BUFFALO – The sample size is small, just 54 games over parts of two NHL seasons. Still, it was enough to convince the Sabres that defenseman Mattias Samuelsson deserved a seven-year, $30 million contract extension.
The massive deal, announced Wednesday shortly after the Sabres extended coach Don Granato’s contract, certainly raised some eyebrows.
But the Sabres don’t feel it’s a risky move. In the 6-foot-4, 227-pound Samuelsson, a top-pair defender, they believe they possess a special talent.
“One word I’ll use to describe it,” Granato said of the Sabres’ belief. “He is the antidote. So if you think of a star player on the other team, he’s the antidote. He is an athletic beast – his mobility, agility, his size, his strength. He has a great feel for his position, a great feel for the game. So he closes on people quick. He defends well. That’ll make the other defensemen on our team jobs much easier.
“He was significant in impact when he arrived last season in January … and very few guys are impact upon entry in the NHL. He was from Day One. And that’s a testament to not only his present ability, but his potential.”
In tonight’s season opener against the Ottawa Senators at KeyBank Center, the Sabres will likely utilize Samuelsson, 22, beside Rasmus Dahlin.
A year ago, a lower-body injury Samuelson suffered in rookie camp cost him a spot in the opening night lineup. When he healed, the Sabres sent him to the Rochester Americans for more seasoning.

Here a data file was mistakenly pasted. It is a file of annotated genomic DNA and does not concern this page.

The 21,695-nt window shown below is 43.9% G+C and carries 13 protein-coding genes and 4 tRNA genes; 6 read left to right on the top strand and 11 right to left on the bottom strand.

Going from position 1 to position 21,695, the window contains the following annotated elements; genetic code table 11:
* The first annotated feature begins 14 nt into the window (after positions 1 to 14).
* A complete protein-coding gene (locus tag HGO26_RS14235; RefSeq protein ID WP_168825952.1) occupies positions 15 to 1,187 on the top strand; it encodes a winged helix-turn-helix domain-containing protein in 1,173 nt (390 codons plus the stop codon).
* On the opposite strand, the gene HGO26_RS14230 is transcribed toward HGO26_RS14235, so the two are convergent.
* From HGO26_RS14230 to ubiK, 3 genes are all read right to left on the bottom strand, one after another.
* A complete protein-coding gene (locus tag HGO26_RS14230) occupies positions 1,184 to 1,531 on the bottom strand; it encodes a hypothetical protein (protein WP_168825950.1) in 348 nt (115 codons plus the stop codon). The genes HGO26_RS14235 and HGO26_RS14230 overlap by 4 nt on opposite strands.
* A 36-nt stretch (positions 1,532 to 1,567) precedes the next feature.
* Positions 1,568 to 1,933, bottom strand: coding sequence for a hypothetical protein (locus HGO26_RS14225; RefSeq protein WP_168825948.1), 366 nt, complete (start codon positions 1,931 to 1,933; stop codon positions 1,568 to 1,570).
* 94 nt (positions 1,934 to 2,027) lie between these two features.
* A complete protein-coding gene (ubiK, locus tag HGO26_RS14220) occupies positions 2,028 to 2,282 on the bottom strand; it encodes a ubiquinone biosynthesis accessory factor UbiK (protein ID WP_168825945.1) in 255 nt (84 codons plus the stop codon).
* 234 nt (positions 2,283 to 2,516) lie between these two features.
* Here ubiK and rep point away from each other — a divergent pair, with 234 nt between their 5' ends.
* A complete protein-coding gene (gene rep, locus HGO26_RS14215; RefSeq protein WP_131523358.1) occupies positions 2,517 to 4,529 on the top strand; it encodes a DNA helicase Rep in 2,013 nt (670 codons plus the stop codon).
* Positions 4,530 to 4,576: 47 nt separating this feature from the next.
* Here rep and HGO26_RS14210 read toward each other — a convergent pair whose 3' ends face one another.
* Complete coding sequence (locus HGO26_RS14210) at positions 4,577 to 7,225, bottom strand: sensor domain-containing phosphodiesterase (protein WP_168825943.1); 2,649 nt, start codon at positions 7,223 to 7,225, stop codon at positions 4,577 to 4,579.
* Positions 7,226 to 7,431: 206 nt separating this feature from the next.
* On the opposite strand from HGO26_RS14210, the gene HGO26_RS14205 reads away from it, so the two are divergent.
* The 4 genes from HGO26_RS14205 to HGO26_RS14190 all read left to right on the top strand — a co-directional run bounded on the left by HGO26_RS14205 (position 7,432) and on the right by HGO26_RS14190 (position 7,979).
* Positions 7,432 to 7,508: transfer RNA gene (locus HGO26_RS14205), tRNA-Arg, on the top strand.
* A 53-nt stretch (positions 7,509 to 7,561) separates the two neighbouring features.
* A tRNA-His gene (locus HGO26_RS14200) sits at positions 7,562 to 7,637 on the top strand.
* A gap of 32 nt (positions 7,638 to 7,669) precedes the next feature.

Following his arrival in mid-January, he played a huge role in the Sabres’ strong finish, averaging exactly 20 minutes of ice time over 42 outings.
“I can’t wait to play with that guy,” Dahlin said. “He’s such an amazing player, but also such an amazing guy. I’m very happy he signed long term here. We’re going to have a lot of good years.”
Sabres general manager Kevyn Adams said Samuelson is “an unbelievable teammate.”
“He’s loved in the locker room,” he said. “He brings a unique element to the element to the blue line that we think is really critical for us moving forward. Just feel like he’s the type of person that’s gonna keep working to get better and better.
“You guys hear me talk about that all the time and he wants to be here. He’s made it clear this is a place I want to play and we’re excited.”
Clearly, Samuelsson fits in as well off the ice as he does on it. He’s part of a new core of young players that often talk about how close they’ve grown over the past year.
“It’s just so much fun to come to the rink every day,” said Samuelsson, a second-round pick in 2018, 32nd overall. “You wake up every morning and your body’s hurting like everyone else, but you’re just excited to come to work with everybody and get better. I mean, I love the game, I love coming to the rink every day and trying to get better. It’s just kind of a weight lifted off my shoulders. Now I can just play with the guys in this room and not worry about anything.”
Entering the final season of his entry-level contract, Samuelsson, who hasn’t scored an NHL goal, said his new contract is “a lot to process.”
“I don’t know if I’ve fully taken it in yet, but I’m super grateful for the Pegulas, Kevyn Adams,” he said. “I’m excited for what it means for my family.”
In the coming years, the Sabres must award more hefty contracts to their core players. Right now, they have the most salary cap space in the league, a whopping $18,648,333, according to capfriendly.com.
That figure, of course, will shrink over the coming years. Next year, Samuelsson’s deal and center Tage Thompson’s seven-year, $50 million contract kick in.
“I don’t put a ton of thought into (our cap space) because this is exactly, when we put our plan together, the vision of what we’re doing moving forward, this is exactly where I expected us to be,” Adams said. “We didn’t want to go out and make moves in the offseason that maybe we could’ve done in free agency or trades that we’re taking a (Jack) Quinn or (JJ) Peterka out of the lineup.”